What a Biography Really Reveals

Even when a writer and her subject never meet, excavating a life can uncover hidden truths: Your weekly guide to the best in books

outline of two overlapping profiles with a face in the middle
The Atlantic

Earlier this month, the Pulitzer Prize– and National Book Award–winning author David McCullough died. Over five decades, he wrote many books about American history, including ones about the construction of the Brooklyn Bridge and the 1889 Johnstown, Pennsylvania, flood, but he was especially known for two presidential biographies, Truman and John Adams. Both were best sellers and landmark achievements; both took him years to complete. Because of the level of commitment these projects required, McCullough always chose his subjects carefully: “It’s like picking a roommate,” he once said. He’s not alone in that sentiment. In a late-in-life memoir, James Atlas, another acclaimed biographer, concluded that what motivated him—more than the chance to brush up against the lives of the famous—was “long days in the company of someone I had never met but would come to know better than anyone else in the world.”

Biography is a strange project, because even when the biographer and her subject never meet, the work of excavating a life can reveal unseen facets of the historical context in which they lived. Although the author Katherine Rundell wrote about the poet John Donne centuries after his death, her recent book on his life and work manages to capture “his gift for riffing on infinity,” according to my colleague James Parker. And a good biography, like Robert Samuels and Toluse Olorunnipa’s recent one of George Floyd, can animate more than a single life: The authors marshal political analysis and personal history to plainly show that “America had been slowly killing George Floyd for decades,” Imbolo Mbue writes.

But biographies have limits—by definition, they’re always filtering a person (often one who can no longer speak for themselves) through another writer’s point of view. That’s why, even though Lili Anolik’s recent biography of Eve Babitz, Hollywood’s Eve, tells a compelling story about Babitz’s life, there’s still more to be discovered about the beloved writer in her own archives—and in her own voice. Through the boxes of drafts, letters, and photographs, a reader is treated to what Kevin Dettmar calls “an experience of watching Eve Babitz drafting, revising, perfecting, becoming,” something only the artist herself can deliver.

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What We’re Reading

A black-and-white close-up photo of David McCullough from the shoulders up; he is wearing a suit and tie and smiling gently.

Fred R. Conrad / New York Times / Redux

‘History is human’: Remembering David McCullough

“As loyal as he was to his typewriter, McCullough was exacting when it came to his subjects. He did not have to love them, but he did have to be able to live with them.”

An illustration of a tombstone with writing on it, like a page in a notebook

John Custer

Seven books grappling with what writers leave behind

“What might be the most moving rebuttal to [Janet] Malcolm’s ‘burglar’ portrait of the biographer is his account of trying to be fair and empathetic in his work. Upon receiving access to the papers of Delmore Schwartz (thoughtfully stewarded by his old friend, the critic Dwight Macdonald),  Atlas describes skimming the pages, finding treasures from W. H. Auden and T. S. Eliot, among others, that would delight any literary biographer. But as he leaves the library, what he most looks forward to, he writes, is spending ‘long days in the company of someone I had never met but would come to know better than anyone else in the world.’”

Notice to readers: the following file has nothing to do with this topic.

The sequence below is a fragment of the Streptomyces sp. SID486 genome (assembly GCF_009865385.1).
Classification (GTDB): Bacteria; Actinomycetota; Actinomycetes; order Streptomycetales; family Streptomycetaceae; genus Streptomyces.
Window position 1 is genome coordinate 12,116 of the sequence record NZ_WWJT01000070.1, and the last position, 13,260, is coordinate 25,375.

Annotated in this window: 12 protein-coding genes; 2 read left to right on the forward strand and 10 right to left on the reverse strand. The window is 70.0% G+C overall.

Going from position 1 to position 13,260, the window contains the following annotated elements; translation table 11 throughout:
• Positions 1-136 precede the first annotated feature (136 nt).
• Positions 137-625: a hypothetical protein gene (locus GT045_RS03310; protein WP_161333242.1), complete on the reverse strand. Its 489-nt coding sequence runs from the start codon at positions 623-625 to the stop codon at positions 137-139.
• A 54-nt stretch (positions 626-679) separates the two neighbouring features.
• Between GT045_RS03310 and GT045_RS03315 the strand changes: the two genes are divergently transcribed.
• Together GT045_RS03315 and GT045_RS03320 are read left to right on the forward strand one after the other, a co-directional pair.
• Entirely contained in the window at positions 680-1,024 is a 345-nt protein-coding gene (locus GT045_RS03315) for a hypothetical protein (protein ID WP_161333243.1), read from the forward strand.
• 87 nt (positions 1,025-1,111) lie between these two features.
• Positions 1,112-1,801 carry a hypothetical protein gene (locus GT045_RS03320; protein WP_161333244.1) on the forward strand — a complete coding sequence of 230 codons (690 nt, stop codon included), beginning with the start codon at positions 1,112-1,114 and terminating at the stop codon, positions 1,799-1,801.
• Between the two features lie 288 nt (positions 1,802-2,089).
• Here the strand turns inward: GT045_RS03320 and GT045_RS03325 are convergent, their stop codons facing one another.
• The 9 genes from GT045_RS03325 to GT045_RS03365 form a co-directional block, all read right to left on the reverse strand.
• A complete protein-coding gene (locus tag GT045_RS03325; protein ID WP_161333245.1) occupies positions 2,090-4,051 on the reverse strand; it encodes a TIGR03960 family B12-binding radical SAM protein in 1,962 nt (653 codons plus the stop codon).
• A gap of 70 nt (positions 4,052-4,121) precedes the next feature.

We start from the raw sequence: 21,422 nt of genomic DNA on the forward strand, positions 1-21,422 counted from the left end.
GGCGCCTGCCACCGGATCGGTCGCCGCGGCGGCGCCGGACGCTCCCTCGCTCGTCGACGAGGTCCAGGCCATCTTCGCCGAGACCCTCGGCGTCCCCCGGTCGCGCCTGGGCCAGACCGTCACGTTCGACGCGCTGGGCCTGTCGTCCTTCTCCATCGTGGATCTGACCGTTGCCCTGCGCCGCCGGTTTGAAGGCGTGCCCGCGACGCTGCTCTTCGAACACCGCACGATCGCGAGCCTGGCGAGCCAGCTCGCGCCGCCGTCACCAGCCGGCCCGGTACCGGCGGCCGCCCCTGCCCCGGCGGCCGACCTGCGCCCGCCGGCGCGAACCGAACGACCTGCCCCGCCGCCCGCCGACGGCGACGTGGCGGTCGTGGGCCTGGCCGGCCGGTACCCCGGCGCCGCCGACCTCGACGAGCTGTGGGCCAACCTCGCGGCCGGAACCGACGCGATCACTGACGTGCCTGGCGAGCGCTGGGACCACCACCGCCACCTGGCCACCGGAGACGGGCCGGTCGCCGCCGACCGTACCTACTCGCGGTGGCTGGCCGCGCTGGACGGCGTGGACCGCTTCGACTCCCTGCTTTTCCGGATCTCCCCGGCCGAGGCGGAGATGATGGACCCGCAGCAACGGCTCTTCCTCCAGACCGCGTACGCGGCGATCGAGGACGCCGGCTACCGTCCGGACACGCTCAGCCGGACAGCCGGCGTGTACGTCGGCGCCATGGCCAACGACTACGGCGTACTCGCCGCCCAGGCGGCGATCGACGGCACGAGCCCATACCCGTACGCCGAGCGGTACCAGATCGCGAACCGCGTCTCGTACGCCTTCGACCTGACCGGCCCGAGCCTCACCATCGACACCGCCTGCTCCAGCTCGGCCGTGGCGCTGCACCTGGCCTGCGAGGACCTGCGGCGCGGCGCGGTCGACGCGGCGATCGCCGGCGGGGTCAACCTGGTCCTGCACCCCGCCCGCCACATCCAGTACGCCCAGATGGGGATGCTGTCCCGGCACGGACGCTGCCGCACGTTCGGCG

overlapping reversed engraved images of John Donne, one in black and one in white, with halos surrounded by cupids and ornamental border on red background

Illustration by Paul Spella. Source: Bettmann / Getty; Heritage Images / Getty.

The unlovable, irresistible John Donne

Super-Infinite is the title of Katherine Rundell’s new biographical study of Donne. It sounds like an album by Monster Magnet. And indeed, Rundell responds to Donne in something of a heavy-metal, hyperbolizing register. Read the first stanza of ‘Love’s Growth,’ she promises us, and ‘all the oxygen in a five-mile radius rushes to greet you.’”

a portrait of george floyd

Tejumola Butler Adenuga

The America that killed George Floyd

“Samuels and Olorunnipa deserve every praise for presenting Floyd as the complex character that he was—what human isn’t? Both writers are Black men and could easily have diluted portions of the book that show Floyd’s many shortcomings and poor decision making, but they resisted the urge. The result is an expertly researched and excellent biography, a necessary and enlightening read for all.”

Photo booth pictures of Eve Babitz.

The Huntington Library, Art Museum, and Botanical Gardens

The ‘L.A. woman’ reveals herself

“I was overwhelmed with curiosity about what her papers might reveal. What could the personal documents of a writer who was so public about her private world teach us about her work? How much of that persona was a performance and how much a reflection of her real anxieties and ambitions?”

About us: This week’s newsletter is written by Emma Sarappo. The book she’s reading next is Brideshead Revisited, by Evelyn Waugh.

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